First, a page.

This gradual transition of the frozen landscape of winter into the warm, soft world of mud and flowing water is what now marks the true beginning of spring for me.

Once the weather begins to warm up the first thing I notice every year is the return of the birdsong to the silent landscape.  Rather than looking forward to a new blossom each week, I find myself eagerly anticipating the sweet melody of each bird as they return north, pausing for a moment to sing in my backyard.

I also find myself looking forward to the sound of melting ice and trickling water which marks the begining of the transformation of the hard dry landscape of winter into a mydrid of puddles, rushing streams and cracking ice pushing up against the shores of the lakes nearby.

Frozen Waves Along the Shore of Lake Calhoun

Frozen Waves Along the Shore of Lake Calhoun

As I look over my dream diaries in preparation for a panel discussion I will take part in this summer at the IASD conference in Chicago, I am struck by the number of dreams that also focus on this process of thawing out, melting, becoming fluid and finally moving with ease.  There are dreams of frozen dogs coming back to life,  women trapped under a layers of ice and cars that have had restorative body work driving through the mud, among others.  In both the inner and outer worlds, this process of moving from a state of frozen lifelessness to a warmer, softer way of being in which the seeds that have been planted can now grow marks the coming of spring for me.  It’s time for me to get outside and see what has softened up and is ready to blossom soon.

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First cherry blossoms at Narita Temple

First cherry blossoms at Narita Temple

Today, as I write, I am sitting beside a warm fireplace at one of my favorite haunts in St. Louis Park, Panera Bread.  The light is brilliant ouside, but it is absolutely freezing.  It has finally gotten up to zero (-18c), which really makes me wonder why I came back from Japan just when the cherries where starting to bloom!  What a contrast.  When we arrived back in Minnesota the windchill was -25 f (-32c)!  How living here makes me appreciate the beauty and warmth of spring!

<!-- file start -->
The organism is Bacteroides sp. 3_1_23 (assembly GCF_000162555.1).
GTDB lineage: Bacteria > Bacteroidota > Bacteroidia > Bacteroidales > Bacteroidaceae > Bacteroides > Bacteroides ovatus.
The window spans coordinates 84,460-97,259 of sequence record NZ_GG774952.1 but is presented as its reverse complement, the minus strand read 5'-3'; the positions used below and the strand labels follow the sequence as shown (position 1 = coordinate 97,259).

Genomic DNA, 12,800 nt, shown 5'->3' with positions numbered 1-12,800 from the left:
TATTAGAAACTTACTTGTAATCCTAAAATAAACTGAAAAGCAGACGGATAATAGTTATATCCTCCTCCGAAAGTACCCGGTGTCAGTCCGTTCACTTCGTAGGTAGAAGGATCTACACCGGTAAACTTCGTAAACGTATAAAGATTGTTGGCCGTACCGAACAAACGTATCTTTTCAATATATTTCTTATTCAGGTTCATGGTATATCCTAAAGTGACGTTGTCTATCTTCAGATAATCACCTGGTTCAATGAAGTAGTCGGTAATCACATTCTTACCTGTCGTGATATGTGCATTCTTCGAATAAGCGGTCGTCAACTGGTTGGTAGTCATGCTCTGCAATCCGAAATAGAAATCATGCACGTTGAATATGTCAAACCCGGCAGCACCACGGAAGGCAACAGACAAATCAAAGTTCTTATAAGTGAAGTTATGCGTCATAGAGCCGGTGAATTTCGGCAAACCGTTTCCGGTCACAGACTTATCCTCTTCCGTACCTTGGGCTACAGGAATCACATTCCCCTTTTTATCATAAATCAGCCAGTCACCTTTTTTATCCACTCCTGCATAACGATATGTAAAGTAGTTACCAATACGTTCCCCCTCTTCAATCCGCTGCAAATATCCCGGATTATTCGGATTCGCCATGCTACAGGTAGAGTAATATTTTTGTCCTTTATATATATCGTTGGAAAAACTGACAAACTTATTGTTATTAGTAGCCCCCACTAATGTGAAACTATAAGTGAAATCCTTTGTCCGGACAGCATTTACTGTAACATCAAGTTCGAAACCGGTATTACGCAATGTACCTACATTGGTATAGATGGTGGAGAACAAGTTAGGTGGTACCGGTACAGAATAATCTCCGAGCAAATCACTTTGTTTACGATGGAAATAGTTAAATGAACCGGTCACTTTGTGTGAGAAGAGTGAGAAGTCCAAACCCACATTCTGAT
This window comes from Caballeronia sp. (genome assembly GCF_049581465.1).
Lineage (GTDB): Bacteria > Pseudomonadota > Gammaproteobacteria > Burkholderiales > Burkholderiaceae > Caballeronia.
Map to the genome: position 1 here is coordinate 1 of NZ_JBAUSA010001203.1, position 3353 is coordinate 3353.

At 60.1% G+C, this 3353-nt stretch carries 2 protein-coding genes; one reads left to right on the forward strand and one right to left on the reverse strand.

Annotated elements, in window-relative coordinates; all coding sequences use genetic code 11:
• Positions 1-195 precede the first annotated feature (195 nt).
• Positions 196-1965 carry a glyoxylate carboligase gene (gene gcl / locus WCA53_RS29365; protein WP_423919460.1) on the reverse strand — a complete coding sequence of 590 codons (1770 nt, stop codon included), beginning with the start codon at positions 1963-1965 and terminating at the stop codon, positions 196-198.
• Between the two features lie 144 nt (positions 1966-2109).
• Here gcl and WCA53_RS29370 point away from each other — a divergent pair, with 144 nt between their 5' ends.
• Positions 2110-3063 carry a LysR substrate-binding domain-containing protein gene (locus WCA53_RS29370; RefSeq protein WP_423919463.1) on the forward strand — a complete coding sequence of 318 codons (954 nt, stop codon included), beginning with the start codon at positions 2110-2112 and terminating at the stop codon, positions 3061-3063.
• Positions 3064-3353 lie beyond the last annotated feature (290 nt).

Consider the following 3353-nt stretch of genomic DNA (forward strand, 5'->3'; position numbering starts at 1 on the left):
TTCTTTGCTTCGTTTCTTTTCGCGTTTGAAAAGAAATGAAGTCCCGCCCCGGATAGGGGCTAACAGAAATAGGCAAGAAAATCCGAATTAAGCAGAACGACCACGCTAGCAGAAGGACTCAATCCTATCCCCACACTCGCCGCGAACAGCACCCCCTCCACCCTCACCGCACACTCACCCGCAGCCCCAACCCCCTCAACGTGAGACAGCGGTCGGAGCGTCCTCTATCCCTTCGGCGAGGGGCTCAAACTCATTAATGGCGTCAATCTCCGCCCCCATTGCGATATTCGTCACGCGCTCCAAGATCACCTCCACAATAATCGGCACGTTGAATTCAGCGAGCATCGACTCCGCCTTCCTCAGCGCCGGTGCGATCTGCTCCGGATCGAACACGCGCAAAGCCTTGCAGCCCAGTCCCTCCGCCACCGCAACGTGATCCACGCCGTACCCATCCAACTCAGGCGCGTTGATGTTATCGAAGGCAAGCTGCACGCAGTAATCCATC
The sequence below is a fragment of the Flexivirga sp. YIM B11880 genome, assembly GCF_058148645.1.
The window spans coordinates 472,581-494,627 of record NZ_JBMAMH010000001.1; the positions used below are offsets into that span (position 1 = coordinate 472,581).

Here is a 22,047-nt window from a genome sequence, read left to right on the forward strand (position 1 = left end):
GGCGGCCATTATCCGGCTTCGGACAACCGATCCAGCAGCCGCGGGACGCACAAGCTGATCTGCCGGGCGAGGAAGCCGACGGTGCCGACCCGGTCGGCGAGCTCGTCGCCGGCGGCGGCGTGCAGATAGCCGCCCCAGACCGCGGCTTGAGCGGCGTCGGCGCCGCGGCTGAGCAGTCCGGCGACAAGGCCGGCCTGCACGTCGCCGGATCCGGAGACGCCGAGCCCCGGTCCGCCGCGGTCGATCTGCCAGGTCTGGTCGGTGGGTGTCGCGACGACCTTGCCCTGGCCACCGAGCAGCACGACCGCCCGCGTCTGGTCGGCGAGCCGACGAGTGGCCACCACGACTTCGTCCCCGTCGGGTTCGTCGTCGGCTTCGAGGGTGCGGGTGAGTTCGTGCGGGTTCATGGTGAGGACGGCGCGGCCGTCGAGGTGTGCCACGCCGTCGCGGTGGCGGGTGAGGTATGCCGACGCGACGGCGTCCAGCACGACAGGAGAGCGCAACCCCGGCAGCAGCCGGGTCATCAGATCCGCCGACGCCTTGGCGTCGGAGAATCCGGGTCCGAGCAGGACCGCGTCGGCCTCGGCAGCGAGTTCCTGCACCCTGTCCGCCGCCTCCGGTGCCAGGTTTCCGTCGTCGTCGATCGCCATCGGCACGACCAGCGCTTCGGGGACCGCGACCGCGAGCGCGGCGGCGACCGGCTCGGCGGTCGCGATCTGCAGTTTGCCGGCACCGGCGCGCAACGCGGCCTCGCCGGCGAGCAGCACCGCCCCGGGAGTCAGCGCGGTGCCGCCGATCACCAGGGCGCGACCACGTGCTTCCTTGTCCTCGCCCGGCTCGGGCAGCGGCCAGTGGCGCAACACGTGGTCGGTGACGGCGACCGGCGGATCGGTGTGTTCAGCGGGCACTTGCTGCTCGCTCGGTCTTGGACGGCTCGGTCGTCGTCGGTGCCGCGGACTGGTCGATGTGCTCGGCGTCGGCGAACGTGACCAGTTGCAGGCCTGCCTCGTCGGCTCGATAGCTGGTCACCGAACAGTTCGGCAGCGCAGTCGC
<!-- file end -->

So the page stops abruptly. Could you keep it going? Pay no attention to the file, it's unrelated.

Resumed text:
As I reflect back on my trip, I am struck by one phrase in particular that stood out for me as I traveled with a group of completely raw foreign women – “nama gaijin”.  Seeing things through their eyes, taking in their questions, and trying my best to translate from one way of being into another really made certain things stand out that I had never thought about before.  The phrase that stays with me is  “楽しんでください” or “please have fun”.

Have fun with your food!

Have fun with your food!

I never realized how much these words are used in Japanese until I had to continually translate them into English.  I suppose we would say “Enjoy”, as in “Please enjoy your food” or “Enjoy your bath”.  But the more we traveled together, the more I came to realize that a literal translation was actually better.   “Please have fun with your food” or better yet “Please play with your food” seemed to more accurately reflect the experiences they were having with Japanese cuisine.  So much of Japanese food really is fun – cooking at the table, opening pretty little dishes with nice lids, slurping hot noodles, grinding up sesame seeds and tasting beautiful dried flowers to mark a passing season.  Being with a group of women who were unfamiliar with much of Japanese cuisine reminded of how fun food can be.  Not only are the colors, textures and shapes wonderful to take in with all the senses but the ways of preparing food in Japan are really interactive and delightful.

kappabashiThis really hit home for me as we explored Kappabashi Dori – or Kitchen Ware Street – in Tokyo.  The incredible range of pots and cooking implements that were totally new to them made me realize how much I take for granted about Japanese food.  So much things were fascinating, especially all the ways of cooking at the table and the different kinds of pots and dishes used for specific meals.  Something as simple as having fire at the table, other than for candles, proved to be very novel indeed.